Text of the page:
Today, a new Public Health Scotland (PHS) data dashboard has been published showing seroprevalence of COVID-19 in Scotland.
These data aim to estimate the proportion of people who have antibodies to SARS-CoV-2 ("seroprevalence") in the general population and to see if there are changes over time. Most individuals who have been exposed to SARS-CoV-2 will develop antibodies that last for several months; these data therefore include all individuals who have recently had COVID-19 infection, regardless of the presence or severity of symptoms.
The PHS seroprevalence surveillance programme has been in operation since the first wave of the pandemic, with over 30,000 residual blood samples analysed to date. The data show five week rolling estimates of seroprevalence at Scotland level, NHS Board level and by age-group and sex.
Dashboard updates will be published weekly from 13 January 2021.
Dr Jim McMenamin, Incident Director for COVID-19, Public Health Scotland said:
The data contained within the new dashboard provides an important overview of the Scottish population’s recent exposure to the virus. Antibody responses may last up to six months; therefore these data do not provide overall levels of exposure to the virus since the pandemic started. However, work is underway within Public Health Scotland to fully understand the total exposure to the virus within the general population of Scotland.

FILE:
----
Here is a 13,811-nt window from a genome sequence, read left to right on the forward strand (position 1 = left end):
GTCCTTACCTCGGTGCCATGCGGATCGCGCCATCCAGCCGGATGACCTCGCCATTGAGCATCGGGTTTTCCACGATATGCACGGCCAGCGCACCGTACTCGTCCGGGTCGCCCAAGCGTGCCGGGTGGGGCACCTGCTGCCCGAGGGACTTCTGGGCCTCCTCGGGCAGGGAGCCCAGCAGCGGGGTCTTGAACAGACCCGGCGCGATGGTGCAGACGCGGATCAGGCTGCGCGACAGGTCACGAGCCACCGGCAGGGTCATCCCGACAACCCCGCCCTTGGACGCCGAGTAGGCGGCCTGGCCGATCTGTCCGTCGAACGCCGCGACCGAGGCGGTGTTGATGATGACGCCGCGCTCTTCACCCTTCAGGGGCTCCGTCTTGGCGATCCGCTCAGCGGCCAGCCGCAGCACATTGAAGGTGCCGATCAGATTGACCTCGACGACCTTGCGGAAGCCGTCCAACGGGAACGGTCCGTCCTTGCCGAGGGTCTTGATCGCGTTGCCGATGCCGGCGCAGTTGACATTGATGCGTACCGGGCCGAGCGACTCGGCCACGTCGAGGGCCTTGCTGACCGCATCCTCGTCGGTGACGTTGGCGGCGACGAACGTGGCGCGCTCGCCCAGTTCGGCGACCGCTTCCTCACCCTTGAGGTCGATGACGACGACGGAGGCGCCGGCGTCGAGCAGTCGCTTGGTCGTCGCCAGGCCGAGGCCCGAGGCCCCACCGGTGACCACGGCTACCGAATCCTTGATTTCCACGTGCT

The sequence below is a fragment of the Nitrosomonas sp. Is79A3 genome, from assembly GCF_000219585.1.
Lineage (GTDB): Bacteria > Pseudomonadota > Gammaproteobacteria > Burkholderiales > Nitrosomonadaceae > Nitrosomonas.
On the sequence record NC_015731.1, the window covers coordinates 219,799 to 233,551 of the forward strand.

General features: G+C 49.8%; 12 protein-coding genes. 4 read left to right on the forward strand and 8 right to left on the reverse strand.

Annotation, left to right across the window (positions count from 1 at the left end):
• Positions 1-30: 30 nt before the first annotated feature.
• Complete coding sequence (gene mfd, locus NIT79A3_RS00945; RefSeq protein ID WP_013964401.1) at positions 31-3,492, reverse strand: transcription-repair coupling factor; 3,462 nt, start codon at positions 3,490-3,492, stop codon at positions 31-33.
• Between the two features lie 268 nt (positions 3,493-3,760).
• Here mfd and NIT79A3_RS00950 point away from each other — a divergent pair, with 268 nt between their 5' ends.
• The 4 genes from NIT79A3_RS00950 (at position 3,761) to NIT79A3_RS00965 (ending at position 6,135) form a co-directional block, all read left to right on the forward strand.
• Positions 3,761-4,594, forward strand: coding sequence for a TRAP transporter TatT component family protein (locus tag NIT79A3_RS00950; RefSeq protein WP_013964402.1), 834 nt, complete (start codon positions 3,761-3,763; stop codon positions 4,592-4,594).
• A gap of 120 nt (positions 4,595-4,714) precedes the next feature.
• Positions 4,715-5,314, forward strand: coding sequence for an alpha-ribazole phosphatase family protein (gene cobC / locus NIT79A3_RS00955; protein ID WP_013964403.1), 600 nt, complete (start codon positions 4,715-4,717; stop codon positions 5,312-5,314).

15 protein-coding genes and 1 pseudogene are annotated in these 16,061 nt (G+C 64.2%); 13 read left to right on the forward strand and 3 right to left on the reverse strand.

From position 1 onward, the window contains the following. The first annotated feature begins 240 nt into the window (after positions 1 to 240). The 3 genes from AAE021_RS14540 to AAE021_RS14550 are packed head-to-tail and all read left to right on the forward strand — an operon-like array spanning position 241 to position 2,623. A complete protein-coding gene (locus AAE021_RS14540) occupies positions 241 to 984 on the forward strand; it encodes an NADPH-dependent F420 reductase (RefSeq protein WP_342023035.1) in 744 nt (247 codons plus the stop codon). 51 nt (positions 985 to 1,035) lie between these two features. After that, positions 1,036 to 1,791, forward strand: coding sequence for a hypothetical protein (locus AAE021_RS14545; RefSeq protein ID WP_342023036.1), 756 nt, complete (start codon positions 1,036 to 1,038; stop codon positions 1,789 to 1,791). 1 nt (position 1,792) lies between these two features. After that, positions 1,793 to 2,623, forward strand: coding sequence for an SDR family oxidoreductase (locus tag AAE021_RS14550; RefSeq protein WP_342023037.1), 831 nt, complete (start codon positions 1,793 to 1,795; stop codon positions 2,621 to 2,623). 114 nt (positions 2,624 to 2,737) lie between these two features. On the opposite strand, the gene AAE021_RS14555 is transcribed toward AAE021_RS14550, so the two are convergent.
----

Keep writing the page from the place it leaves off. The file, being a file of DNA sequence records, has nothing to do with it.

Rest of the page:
"Unsurprisingly the prevalence of infection has been increasing over recent weeks. This follows the increased reporting of laboratory confirmed cases across the country. The age, sex and geography of the prevalence data provides insight into the impact of any changing pattern of COVID-19 in our population."
Phil Couser, Director Data Driven Innovation at Public Health Scotland said:
"Good data and knowledge are vital to our understanding the impact of COVID-19 on the immediate and long term health of the people of Scotland. These serology data are one part of a range of PHS data used to make decisions on how we can manage the spread of the virus and, ultimately, affects all of us. This information significantly enhances the knowledge we have about the prevalence of the virus in communities across the country.
"We aim to share the best available knowledge, data and intelligence to protect and improve the health of the population of Scotland by making this data and information available to the public health community, and the public."